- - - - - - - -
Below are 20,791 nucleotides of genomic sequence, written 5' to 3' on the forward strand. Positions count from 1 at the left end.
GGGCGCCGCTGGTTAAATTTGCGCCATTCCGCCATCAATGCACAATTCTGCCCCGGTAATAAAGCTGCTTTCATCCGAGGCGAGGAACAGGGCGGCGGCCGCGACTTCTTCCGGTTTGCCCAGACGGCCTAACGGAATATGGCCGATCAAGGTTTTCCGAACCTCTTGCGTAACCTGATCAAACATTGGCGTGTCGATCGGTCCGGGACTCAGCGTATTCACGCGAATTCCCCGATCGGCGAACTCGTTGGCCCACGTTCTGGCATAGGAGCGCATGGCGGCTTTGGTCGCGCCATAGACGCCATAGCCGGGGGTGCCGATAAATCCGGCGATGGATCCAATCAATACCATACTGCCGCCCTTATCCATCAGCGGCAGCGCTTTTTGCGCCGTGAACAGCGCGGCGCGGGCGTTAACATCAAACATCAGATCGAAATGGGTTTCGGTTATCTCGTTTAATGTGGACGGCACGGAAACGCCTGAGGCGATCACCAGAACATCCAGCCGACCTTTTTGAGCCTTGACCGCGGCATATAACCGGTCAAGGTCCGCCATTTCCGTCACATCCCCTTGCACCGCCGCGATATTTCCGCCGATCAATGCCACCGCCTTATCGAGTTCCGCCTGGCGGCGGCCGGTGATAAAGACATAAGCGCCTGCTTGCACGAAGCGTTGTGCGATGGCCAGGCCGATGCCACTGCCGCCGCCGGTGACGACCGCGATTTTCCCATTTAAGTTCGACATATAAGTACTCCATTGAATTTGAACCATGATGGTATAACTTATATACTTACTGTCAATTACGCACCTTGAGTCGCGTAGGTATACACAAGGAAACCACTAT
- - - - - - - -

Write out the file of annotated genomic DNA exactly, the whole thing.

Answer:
Below are 20,791 nucleotides of genomic sequence, written 5' to 3' on the forward strand. Positions count from 1 at the left end.
GGGCGCCGCTGGTTAAATTTGCGCCATTCCGCCATCAATGCACAATTCTGCCCCGGTAATAAAGCTGCTTTCATCCGAGGCGAGGAACAGGGCGGCGGCCGCGACTTCTTCCGGTTTGCCCAGACGGCCTAACGGAATATGGCCGATCAAGGTTTTCCGAACCTCTTGCGTAACCTGATCAAACATTGGCGTGTCGATCGGTCCGGGACTCAGCGTATTCACGCGAATTCCCCGATCGGCGAACTCGTTGGCCCACGTTCTGGCATAGGAGCGCATGGCGGCTTTGGTCGCGCCATAGACGCCATAGCCGGGGGTGCCGATAAATCCGGCGATGGATCCAATCAATACCATACTGCCGCCCTTATCCATCAGCGGCAGCGCTTTTTGCGCCGTGAACAGCGCGGCGCGGGCGTTAACATCAAACATCAGATCGAAATGGGTTTCGGTTATCTCGTTTAATGTGGACGGCACGGAAACGCCTGAGGCGATCACCAGAACATCCAGCCGACCTTTTTGAGCCTTGACCGCGGCATATAACCGGTCAAGGTCCGCCATTTCCGTCACATCCCCTTGCACCGCCGCGATATTTCCGCCGATCAATGCCACCGCCTTATCGAGTTCCGCCTGGCGGCGGCCGGTGATAAAGACATAAGCGCCTGCTTGCACGAAGCGTTGTGCGATGGCCAGGCCGATGCCACTGCCGCCGCCGGTGACGACCGCGATTTTCCCATTTAAGTTCGACATATAAGTACTCCATTGAATTTGAACCATGATGGTATAACTTATATACTTACTGTCAATTACGCACCTTGAGTCGCGTAGGTATACACAAGGAAACCACTAT